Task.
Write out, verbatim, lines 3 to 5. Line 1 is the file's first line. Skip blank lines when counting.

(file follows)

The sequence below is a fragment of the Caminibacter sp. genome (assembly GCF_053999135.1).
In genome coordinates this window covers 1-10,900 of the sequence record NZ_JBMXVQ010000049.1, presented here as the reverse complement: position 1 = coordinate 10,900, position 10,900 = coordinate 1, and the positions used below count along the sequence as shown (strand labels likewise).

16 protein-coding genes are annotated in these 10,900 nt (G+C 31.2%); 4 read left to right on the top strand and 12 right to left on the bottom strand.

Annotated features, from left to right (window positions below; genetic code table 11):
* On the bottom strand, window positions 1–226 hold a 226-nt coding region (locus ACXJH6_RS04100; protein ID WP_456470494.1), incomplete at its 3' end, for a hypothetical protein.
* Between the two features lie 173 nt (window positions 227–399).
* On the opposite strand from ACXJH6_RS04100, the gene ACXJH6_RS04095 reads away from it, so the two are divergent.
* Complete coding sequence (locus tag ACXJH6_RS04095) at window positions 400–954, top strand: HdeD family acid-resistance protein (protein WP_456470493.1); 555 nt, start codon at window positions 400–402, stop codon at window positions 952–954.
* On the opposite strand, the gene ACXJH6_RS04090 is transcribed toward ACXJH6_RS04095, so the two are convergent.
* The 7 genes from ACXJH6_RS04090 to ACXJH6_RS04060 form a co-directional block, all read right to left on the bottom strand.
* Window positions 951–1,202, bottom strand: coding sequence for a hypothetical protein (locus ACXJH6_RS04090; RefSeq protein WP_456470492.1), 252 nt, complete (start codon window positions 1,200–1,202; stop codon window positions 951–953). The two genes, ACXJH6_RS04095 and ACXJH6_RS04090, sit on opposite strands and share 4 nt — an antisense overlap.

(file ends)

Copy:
16 protein-coding genes are annotated in these 10,900 nt (G+C 31.2%); 4 read left to right on the top strand and 12 right to left on the bottom strand.

Annotated features, from left to right (window positions below; genetic code table 11):
* On the bottom strand, window positions 1–226 hold a 226-nt coding region (locus ACXJH6_RS04100; protein ID WP_456470494.1), incomplete at its 3' end, for a hypothetical protein.